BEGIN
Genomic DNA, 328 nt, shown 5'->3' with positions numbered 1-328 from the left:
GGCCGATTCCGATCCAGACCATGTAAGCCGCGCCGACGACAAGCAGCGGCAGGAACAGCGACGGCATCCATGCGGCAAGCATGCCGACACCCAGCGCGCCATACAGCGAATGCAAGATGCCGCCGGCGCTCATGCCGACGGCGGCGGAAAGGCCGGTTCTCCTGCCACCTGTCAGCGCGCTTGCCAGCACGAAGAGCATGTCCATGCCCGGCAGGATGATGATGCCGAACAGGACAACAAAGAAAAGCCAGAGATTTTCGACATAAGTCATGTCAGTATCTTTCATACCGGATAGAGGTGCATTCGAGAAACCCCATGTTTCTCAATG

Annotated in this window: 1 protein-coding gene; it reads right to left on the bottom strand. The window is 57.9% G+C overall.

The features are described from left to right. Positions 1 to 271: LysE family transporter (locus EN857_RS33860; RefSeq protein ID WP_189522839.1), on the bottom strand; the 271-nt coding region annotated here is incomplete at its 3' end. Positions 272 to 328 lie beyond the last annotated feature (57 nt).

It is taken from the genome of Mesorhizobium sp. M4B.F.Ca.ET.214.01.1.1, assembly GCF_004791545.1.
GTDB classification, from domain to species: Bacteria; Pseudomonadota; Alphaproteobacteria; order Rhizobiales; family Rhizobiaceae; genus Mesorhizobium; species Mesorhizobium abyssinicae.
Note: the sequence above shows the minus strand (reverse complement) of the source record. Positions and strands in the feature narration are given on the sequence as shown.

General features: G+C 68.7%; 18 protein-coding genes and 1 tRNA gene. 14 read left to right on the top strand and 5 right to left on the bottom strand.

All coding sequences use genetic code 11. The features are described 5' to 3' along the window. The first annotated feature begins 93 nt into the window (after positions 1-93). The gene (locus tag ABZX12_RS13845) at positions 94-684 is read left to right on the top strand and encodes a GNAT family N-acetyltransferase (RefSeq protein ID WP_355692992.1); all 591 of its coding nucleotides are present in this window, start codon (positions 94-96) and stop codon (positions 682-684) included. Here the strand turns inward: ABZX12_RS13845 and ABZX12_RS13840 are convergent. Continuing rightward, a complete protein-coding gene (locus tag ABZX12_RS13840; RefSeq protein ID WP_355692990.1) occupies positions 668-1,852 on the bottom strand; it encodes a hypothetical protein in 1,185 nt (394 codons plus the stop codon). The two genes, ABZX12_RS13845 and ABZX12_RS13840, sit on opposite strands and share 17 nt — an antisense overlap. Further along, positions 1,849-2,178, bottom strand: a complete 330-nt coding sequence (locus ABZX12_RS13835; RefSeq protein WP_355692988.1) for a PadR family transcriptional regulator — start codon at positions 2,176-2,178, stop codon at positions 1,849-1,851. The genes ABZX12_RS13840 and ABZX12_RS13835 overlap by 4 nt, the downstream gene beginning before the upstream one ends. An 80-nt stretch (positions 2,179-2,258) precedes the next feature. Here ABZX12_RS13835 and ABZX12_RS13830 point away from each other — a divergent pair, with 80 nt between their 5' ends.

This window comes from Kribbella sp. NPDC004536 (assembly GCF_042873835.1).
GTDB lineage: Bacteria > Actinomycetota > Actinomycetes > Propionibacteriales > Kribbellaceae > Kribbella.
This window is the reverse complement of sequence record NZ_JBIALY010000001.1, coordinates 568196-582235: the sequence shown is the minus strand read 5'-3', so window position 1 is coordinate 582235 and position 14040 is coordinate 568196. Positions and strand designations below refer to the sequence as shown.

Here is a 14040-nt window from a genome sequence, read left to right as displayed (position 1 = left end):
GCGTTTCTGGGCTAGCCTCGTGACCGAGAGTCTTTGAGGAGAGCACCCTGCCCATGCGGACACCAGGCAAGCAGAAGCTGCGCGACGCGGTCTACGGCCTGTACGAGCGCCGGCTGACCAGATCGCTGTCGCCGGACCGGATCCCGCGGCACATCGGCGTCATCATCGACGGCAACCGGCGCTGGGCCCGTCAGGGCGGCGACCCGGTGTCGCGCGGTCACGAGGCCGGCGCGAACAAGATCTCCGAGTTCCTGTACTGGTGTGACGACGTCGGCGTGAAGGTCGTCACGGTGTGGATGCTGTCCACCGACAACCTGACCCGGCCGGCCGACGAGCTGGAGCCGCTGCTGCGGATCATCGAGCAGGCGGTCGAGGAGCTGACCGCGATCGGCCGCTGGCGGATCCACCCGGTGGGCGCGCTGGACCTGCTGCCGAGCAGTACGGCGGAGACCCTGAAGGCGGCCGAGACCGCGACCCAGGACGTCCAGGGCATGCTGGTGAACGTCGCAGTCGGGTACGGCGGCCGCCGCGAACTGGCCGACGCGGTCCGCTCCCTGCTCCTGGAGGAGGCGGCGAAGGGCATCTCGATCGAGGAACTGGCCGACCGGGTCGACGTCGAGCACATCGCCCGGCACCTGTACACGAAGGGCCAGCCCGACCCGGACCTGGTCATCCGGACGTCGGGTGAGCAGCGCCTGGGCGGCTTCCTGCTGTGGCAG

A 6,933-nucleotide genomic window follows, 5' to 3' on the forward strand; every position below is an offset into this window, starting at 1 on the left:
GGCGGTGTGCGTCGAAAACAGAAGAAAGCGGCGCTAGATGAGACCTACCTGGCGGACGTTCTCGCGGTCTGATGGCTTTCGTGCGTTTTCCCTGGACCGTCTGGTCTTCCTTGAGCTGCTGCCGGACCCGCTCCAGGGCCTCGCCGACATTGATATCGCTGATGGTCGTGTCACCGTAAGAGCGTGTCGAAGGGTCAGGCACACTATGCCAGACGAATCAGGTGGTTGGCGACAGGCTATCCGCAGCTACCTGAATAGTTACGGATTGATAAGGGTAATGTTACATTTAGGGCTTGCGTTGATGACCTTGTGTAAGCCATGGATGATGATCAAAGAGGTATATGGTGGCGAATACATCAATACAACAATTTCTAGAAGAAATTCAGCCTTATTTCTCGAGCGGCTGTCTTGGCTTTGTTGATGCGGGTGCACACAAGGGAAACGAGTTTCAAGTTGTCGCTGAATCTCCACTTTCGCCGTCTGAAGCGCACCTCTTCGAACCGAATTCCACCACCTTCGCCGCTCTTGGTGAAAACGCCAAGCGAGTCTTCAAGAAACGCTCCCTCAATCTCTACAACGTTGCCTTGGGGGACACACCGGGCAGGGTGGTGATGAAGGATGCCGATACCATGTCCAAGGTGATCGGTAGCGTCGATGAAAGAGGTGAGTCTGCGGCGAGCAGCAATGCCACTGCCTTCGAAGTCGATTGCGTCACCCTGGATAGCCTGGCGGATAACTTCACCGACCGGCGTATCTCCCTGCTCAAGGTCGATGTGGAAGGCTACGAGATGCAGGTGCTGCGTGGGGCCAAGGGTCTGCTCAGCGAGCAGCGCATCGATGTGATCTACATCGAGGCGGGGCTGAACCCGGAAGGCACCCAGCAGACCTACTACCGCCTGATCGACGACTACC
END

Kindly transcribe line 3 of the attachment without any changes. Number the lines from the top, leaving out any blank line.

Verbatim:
Annotated in this window: 1 protein-coding gene; it reads right to left on the bottom strand. The window is 57.9% G+C overall.